Opportunity-Seeking Questions

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Questions Shape Answers

Both answer-seeking questions and outcome-seeking questions focus attention onto a narrow range of possibilities. This is because the form of the question is designed (however unwittingly) to define the answer. Of course, this also depends on the respondent's willingness to comply with the customary protocols of the question. But most people obediently follow the logic of the questioner's format, even though their own thoughts may be very different. Thus, it is unusual to hear someone reply to an answer-seeking question, such as, "What is today's date?" with a reply, such as, "Carrots and monkeys." And it is equally unusual to hear an outcome-seeking question, such as "How can we get home at this hour?" answered with "11.45pm at the latest".

Many Opportunities Remain Unnoticed

In the past, traditional academic scholarship has tended to frown upon what it calls a 'lack of rigour' in research. “browsing is not deliberate reading in search of information known to be vital to current work”, and has been described as “an untidy operation” (Apted, 1972). This implies that the researcher should know what she is looking for. In this context, the process of 'noticing opportunities' may seem rather mysterious, because it may dawn on her in unpredictable ways. As Freud said: "It is obvious that in cases of losing, the object is already provided; in cases of finding, it first has to be looked for." Others have warned against browsing for graduate work, suggesting that the volume of unpublished material in any field is so great that “browsing is well-nigh impossible and usually unproductive” (Orne, 1972). This is like the conundrum in which the act of recognition sometimes appears to precede or to accompany cognition. It is also pertinent to the 'information object', or the 'hunch' in creative research. As a book shop executive once noticed: "If you buy a book, you will not have read it before".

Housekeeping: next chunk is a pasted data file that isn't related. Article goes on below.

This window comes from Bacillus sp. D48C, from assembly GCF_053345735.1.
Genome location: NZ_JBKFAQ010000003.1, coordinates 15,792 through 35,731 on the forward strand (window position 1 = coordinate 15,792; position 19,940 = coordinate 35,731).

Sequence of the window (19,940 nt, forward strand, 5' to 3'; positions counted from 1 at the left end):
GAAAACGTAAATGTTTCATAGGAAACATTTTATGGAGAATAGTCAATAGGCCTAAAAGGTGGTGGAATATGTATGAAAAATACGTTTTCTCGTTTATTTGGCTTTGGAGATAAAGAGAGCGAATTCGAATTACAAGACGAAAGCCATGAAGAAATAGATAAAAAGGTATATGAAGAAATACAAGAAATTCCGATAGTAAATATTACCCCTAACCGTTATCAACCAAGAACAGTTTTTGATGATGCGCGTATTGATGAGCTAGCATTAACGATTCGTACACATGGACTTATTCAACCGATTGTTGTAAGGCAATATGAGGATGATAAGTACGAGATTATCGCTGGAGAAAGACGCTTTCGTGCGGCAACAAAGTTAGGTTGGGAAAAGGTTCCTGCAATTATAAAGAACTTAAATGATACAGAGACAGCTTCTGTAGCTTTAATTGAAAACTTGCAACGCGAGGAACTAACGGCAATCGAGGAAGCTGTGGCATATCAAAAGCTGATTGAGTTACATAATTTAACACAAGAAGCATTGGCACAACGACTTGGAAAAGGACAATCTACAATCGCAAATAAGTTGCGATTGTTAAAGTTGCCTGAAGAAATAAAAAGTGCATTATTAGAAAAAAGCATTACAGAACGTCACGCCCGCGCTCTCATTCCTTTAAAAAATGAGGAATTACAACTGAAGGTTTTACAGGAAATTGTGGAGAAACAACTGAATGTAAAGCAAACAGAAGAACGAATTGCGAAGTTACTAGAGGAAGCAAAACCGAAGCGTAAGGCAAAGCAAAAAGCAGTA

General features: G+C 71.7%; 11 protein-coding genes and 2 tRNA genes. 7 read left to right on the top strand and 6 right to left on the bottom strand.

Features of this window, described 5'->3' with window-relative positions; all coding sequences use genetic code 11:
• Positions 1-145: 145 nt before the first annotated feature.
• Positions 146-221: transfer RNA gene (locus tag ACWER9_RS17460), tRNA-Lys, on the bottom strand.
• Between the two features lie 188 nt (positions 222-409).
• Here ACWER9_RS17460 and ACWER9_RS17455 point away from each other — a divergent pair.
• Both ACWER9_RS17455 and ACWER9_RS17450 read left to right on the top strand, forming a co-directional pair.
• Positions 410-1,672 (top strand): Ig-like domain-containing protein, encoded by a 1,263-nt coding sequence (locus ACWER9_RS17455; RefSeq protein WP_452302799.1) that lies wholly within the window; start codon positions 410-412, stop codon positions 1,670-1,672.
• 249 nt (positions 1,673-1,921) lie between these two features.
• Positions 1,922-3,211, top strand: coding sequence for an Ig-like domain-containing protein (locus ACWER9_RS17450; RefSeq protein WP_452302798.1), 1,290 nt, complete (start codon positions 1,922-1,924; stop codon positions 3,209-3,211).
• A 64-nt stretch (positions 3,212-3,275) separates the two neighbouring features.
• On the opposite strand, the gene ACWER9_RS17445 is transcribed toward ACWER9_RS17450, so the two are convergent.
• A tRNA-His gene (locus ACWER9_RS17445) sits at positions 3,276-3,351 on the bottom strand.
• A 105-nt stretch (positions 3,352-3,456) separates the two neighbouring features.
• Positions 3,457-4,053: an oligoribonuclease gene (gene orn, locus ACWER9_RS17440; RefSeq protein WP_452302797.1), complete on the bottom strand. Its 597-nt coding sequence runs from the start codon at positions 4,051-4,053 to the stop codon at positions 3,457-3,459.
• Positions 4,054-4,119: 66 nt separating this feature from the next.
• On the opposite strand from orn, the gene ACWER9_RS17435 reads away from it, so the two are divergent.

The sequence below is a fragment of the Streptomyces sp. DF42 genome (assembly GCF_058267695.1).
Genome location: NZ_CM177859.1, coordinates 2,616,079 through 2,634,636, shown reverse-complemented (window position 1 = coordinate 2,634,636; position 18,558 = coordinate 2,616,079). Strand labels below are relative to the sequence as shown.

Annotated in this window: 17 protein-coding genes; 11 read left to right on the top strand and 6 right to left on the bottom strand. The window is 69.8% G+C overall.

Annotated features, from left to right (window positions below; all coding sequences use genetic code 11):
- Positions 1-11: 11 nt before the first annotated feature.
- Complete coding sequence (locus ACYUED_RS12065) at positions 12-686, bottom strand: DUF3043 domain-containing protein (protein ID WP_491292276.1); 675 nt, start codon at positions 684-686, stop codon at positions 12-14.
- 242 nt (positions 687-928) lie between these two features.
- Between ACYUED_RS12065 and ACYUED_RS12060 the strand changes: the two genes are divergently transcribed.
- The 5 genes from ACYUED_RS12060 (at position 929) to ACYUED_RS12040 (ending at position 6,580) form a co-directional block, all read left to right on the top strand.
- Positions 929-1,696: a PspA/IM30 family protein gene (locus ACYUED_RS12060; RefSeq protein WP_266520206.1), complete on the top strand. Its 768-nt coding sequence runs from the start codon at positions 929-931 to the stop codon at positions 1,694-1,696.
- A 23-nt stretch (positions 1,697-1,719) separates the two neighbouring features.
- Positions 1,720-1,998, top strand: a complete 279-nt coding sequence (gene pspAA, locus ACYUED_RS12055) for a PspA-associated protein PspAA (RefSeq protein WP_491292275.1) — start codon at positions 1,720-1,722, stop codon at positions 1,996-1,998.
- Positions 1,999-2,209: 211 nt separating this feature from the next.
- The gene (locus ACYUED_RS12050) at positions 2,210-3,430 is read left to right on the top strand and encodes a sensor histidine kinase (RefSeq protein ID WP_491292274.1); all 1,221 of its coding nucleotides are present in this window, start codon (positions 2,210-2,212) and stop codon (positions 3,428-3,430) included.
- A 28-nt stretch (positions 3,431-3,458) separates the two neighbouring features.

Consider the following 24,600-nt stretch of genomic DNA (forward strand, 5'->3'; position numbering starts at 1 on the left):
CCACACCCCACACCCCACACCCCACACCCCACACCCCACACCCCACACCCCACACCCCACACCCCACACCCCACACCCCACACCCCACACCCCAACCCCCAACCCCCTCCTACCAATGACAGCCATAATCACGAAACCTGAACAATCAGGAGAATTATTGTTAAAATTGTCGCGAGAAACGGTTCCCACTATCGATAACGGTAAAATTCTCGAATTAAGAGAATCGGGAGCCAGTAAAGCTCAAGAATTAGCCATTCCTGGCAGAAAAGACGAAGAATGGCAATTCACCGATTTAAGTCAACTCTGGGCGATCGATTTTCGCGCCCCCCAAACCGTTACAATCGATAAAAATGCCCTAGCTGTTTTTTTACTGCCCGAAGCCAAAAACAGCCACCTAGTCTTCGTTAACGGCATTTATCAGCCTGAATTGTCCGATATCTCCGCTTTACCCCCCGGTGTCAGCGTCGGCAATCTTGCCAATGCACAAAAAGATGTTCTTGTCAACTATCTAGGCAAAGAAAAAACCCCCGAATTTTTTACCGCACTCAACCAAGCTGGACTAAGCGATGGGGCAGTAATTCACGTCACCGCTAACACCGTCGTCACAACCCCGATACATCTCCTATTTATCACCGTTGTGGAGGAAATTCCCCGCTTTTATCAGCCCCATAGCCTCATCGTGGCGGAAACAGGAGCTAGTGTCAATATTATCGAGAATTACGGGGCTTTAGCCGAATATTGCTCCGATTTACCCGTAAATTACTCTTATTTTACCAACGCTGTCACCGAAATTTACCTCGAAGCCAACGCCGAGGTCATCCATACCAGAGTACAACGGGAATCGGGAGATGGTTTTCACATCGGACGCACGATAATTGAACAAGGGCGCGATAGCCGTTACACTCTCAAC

Abductive Reasoning

Charles Pierce (1839-1913) is credited with the invention of abductive reasoning, in which curiosity is aroused by something anomalous, incongruous, or puzzling. So it is likely that the 'question' will be less clearly formalised than either an answer-seeking question or an outcome-seeking question. What passes for an 'answer' is also likely to be an explanation, or account for the anomaly in question. However, in the computer programming world, some expert systems have been inspired by Peirce's theories of abduction. A common form of logic used in these systems is where instructions may specify a number of conditions (e.g. "if X, then do Y, or else do Z").

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